We’re all familiar with toy building blocks, blocks of cheese (mmm, gouda), and neighborhood block parties — but what about block grants? If you need to brush up on your legislative knowledge, no worries, because we’re here to get you up to speed.
A block grant is money the federal government gives to states for them to use across a wide range of services as they see fit.
Block grants are like Lady Gaga — they have their share of supporters and critics alike. Supporters argue that block grants put the power of the people back in the hands of the people by letting the states control their own dollars. Supporters think the lump sum of money will be better managed because states will know how to allocate their funds efficiently. Critics contest that block grants can be used as a “backdoor” to reduce spending on things state officials don’t want to pay for — like Medicaid. Critics think block grants will make it harder for those in need to receive care.
Here’s how it all connects.
Today, 75 million Americans are currently covered by Medicaid. Medicaid (the government-funded program that assists low-income families or individuals in paying for medical and custodial care) was intended to be expanded under the ACA in 2010 to insure more people.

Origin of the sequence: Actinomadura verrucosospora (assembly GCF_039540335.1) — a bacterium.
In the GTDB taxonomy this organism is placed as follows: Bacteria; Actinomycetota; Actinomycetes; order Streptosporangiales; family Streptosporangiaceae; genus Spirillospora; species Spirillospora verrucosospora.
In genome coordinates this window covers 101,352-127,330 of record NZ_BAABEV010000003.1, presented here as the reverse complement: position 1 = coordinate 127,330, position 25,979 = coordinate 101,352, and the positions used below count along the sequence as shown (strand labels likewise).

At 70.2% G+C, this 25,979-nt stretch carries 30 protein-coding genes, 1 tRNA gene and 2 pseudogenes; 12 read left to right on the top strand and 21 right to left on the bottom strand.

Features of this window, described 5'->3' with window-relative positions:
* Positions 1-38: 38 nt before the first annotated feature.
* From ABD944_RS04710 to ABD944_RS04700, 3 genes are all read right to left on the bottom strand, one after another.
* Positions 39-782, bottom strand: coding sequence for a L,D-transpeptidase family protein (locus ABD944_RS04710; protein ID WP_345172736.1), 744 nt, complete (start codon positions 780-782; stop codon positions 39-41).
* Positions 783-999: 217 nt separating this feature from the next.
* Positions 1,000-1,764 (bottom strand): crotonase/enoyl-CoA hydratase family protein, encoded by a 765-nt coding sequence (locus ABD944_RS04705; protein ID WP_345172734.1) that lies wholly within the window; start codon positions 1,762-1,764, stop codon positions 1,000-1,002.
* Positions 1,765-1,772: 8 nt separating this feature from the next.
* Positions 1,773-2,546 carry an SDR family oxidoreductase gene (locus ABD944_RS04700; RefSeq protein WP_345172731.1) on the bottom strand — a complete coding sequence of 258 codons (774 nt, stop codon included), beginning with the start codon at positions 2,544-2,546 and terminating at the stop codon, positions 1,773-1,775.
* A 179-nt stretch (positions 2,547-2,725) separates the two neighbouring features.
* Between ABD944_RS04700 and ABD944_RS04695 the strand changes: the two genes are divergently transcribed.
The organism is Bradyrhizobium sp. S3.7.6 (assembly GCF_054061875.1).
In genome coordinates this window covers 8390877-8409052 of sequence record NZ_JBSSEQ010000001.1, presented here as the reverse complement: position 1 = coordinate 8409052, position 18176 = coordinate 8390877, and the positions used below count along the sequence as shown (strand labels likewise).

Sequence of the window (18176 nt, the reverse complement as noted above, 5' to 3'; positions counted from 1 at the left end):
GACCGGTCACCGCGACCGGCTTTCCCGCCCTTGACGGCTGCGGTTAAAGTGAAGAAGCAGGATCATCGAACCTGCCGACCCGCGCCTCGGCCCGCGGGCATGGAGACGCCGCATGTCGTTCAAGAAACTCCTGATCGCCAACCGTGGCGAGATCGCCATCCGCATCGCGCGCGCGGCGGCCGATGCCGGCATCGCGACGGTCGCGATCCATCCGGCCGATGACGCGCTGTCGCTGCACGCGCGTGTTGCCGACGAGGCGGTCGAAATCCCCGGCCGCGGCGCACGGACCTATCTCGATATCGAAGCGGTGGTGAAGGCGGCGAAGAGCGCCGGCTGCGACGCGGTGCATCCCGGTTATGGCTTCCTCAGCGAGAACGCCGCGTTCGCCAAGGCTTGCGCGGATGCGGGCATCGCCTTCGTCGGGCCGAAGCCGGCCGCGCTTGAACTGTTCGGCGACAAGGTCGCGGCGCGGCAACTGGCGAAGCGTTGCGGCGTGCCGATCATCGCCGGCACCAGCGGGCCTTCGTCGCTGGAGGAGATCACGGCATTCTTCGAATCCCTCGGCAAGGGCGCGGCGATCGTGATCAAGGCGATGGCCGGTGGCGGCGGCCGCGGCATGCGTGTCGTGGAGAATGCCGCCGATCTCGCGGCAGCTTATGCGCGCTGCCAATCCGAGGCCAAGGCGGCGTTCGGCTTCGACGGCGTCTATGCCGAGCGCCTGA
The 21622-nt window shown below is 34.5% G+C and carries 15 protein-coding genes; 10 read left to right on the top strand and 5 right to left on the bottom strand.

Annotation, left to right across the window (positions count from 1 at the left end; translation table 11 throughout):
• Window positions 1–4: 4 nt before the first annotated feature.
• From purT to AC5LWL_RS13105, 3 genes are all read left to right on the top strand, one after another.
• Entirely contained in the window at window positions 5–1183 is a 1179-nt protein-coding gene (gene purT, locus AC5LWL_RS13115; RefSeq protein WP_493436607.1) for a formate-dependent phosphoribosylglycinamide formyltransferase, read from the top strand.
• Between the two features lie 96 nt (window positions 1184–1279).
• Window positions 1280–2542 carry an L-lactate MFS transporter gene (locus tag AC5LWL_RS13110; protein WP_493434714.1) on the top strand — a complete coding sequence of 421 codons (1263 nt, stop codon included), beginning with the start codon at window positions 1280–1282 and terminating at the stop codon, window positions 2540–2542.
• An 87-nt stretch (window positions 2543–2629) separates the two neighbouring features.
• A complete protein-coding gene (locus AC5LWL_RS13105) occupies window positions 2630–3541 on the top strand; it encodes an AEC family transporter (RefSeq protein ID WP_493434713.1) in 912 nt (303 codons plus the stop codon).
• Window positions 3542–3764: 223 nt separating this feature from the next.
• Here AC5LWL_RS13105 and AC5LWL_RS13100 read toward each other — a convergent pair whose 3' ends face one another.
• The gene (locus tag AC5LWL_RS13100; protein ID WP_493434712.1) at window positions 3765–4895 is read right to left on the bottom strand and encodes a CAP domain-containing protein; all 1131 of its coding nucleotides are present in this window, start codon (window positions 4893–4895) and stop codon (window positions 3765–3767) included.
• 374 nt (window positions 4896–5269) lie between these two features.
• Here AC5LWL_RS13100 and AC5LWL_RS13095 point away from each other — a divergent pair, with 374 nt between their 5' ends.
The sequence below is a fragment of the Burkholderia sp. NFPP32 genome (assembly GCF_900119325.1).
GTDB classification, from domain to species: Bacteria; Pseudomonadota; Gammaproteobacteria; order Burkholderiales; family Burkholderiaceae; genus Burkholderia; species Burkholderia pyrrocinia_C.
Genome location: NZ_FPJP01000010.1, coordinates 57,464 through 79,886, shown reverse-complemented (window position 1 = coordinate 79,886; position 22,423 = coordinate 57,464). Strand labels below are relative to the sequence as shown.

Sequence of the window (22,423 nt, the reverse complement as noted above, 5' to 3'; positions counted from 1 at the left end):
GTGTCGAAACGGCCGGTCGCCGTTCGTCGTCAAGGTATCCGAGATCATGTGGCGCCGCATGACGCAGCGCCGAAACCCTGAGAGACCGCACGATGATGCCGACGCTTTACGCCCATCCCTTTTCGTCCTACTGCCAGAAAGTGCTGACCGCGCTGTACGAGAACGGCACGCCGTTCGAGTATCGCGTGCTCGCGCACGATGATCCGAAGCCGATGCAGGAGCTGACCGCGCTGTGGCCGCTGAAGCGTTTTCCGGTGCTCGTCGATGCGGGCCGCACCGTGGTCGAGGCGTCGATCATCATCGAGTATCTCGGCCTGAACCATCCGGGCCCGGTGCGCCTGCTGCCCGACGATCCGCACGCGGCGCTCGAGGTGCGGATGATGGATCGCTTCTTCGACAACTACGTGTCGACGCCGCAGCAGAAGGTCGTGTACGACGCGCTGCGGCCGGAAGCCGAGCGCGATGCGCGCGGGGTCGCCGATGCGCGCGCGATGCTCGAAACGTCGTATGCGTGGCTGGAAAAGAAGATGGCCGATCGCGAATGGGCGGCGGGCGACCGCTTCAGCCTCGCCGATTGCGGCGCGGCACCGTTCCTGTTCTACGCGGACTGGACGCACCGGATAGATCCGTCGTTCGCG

But now that there’s a new president in town, both the future of the ACA and how Medicaid will be funded are hanging in limbo. President Trump and his Republican-led Congress have explicitly stated that they want to turn control of Medicaid to the states and put a cap on how much the federal government spends on the program each year.
What would block grants mean for Medicaid?
- Fixed federal grant amounts will vary by state, with the grant growing each year slightly to be adjusted for inflation.
- Under a block grant states will have more freedom to decide who qualifies for Medicaid and for what services.
- More than 10 million people who are currently on Medicaid under the ACA could lose their eligibility.
If you’re a Medicaid recipient, block grants will obviously affect you directly — but even if you aren’t, block grants can still have a small impact on your life. In 2015, the Medicaid program accounted for 17 percent of the nation’s healthcare spending, and that money comes from, you guessed it — your taxpayer wallet.
Regardless of your opinion on Medicaid reform, pay attention to this debate because no matter the outcome, it will affect your fiscal health.
North Carolina’s in-state funding for Medicaid covers specific populations (like children, certain pregnant women, and parents with dependent children). State or federal funding aside, one way to help Medicaid recipients afford healthcare is to drive down the overall price of health insurance. How? By rolling back state-based mandates that drive up costs. Agree? Join us.